If you’ve been thinking about credit repair and resolving your debts with a bankruptcy case, you might be aware of the potential damage it could do to your credit. While it’s true that a bankruptcy case will likely lower your credit score and temporarily prevent you from qualifying for mortgages and some other loans for a few years after your case is completed, those things are far out-weighed by the benefits of filing.
Despite the immediate impact on your credit score, the effects of a bankruptcy case will be a steady process of credit repair, budget simplification and long-term financial stability/rehabilitation. Behm Law Group Ltd. attorneys work with clients filing for Chapter 7, 13, or 12 bankruptcy from start to finish. With our professional guidance, you can find permanent debt relief through bankruptcy and begin your own process of credit repair and financial rehabilitation in Fairmont, MN, and the surrounding areas.
While a bankruptcy case will definitely have an impact on your credit score, the extent of that effect varies greatly. How much your score might drop almost entirely depends on the condition of your credit before filing.
Impacts on Credit
- Good–Excellent (690–850): If your score is in the good-excellent range, you’ll take the biggest hit when you file for bankruptcy. Most scores will drop into the fair–bad range, typically by around 200 points.
- Fair (630–689): Even with a fair credit score, you’ll probably still take a hit. Those with a fair score will drop into the bad range, but usually not by more than 150 points.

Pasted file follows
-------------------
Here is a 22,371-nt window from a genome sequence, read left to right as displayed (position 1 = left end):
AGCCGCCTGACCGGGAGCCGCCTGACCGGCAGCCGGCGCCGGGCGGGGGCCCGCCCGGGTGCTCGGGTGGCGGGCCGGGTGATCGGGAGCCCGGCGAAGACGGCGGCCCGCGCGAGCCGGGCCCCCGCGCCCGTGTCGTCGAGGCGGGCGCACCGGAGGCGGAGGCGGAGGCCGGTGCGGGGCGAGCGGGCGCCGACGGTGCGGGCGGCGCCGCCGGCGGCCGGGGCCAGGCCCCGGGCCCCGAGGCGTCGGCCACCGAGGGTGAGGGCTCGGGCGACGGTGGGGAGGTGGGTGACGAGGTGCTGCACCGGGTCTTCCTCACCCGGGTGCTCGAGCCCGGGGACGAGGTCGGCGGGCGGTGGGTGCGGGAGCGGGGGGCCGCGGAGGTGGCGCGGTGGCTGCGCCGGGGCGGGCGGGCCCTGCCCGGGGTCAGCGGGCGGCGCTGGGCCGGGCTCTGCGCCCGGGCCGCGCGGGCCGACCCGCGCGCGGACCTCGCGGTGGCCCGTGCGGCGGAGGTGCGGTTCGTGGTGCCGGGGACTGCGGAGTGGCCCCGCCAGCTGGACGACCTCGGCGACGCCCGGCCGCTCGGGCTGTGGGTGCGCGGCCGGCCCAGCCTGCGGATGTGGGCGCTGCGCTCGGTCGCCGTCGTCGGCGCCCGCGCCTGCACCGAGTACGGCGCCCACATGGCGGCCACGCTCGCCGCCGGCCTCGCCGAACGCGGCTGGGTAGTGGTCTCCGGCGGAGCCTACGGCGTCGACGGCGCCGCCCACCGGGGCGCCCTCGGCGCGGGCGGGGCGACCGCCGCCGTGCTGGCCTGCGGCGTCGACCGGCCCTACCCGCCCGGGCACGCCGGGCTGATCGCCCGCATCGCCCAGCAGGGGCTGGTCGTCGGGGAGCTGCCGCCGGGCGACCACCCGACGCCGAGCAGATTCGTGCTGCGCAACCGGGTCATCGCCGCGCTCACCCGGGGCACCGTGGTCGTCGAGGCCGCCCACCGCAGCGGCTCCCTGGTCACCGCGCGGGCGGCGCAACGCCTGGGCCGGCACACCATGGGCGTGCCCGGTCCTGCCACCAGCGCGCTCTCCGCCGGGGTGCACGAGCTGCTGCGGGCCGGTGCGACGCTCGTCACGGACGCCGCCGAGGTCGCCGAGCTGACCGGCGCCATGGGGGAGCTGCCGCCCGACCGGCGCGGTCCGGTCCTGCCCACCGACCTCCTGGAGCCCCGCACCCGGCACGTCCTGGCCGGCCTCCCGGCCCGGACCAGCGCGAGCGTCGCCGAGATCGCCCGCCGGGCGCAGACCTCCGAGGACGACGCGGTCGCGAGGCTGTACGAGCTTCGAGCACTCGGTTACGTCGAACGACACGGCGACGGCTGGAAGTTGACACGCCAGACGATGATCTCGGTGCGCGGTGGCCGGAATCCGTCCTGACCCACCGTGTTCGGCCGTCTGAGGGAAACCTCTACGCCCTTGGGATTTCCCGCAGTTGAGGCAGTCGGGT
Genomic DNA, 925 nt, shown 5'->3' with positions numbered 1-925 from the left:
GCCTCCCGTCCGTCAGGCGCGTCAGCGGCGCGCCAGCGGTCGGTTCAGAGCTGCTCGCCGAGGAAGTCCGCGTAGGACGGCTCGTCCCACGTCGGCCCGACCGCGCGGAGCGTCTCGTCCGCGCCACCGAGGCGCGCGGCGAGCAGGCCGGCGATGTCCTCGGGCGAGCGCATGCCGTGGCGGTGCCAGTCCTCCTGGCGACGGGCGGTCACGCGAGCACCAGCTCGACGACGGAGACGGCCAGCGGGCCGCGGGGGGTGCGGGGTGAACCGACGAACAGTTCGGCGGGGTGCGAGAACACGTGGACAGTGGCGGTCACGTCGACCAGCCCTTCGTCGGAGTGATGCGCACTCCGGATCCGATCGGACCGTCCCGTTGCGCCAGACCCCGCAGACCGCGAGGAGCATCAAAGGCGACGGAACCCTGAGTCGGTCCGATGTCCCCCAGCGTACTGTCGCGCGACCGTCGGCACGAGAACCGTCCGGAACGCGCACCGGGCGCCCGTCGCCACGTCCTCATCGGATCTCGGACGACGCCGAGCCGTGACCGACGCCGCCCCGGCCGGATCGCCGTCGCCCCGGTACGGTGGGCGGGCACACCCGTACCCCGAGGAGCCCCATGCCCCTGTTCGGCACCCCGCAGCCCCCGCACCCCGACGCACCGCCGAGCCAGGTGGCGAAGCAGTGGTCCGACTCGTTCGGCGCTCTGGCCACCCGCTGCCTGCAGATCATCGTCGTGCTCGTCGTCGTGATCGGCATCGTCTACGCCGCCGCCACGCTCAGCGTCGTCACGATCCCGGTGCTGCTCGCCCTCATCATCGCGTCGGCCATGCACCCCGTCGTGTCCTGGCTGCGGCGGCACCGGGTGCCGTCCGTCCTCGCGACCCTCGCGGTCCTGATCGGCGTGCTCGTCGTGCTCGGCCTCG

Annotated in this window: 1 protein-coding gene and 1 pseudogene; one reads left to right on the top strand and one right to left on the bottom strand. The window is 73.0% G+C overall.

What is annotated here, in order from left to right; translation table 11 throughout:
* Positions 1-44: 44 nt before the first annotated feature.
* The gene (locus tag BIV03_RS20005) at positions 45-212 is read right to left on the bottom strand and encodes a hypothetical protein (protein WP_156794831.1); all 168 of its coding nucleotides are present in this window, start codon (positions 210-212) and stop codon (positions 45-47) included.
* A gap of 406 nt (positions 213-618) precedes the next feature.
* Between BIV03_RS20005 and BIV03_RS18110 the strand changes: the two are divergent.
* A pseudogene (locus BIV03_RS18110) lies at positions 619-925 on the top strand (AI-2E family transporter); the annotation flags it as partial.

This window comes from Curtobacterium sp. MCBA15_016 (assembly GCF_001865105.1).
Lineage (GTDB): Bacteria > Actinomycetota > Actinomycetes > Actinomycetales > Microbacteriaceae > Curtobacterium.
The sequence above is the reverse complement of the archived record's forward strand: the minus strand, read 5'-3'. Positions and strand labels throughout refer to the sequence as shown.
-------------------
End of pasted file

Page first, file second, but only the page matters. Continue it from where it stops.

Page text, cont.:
- Bad (300–629): Those with bad credit will see the smallest change in credit points after filing for bankruptcy. If your score is very poor, it might not drop at all with the filing of your case, and if it’s on the higher end of the range, you’ll likely see small changes, usually by under 100 points.
The other aspect of a bankruptcy case that will determine how much your credit score drops is the type of chapter you file. Chapter 7 liquidation bankruptcy will generally cause greater drops in credit because it may “look worse” to lenders. This is because your creditors in a Chapter 7 bankruptcy case almost always receive far less than what they’re owed. In most Chapter 7 cases, most creditors receive nothing.
Chapter 13 bankruptcy, on the other hand, can result in the full repayment, under adjusted terms, of secured debts and the partial repayment of unsecured debts. Through your repayment plan, most creditors are repaid at least some of what they’re owed, making it “look better” to potential lenders. Consequently, a Chapter 13 case may have a lower impact on your credit.
Even considering these details, bankruptcy is still a highly effective option for credit repair and financial rehabilitation for many filers. Bankruptcy permanently relieves debts and opens the door for filers to begin comprehensive work to repair their credit and stabilize their finances.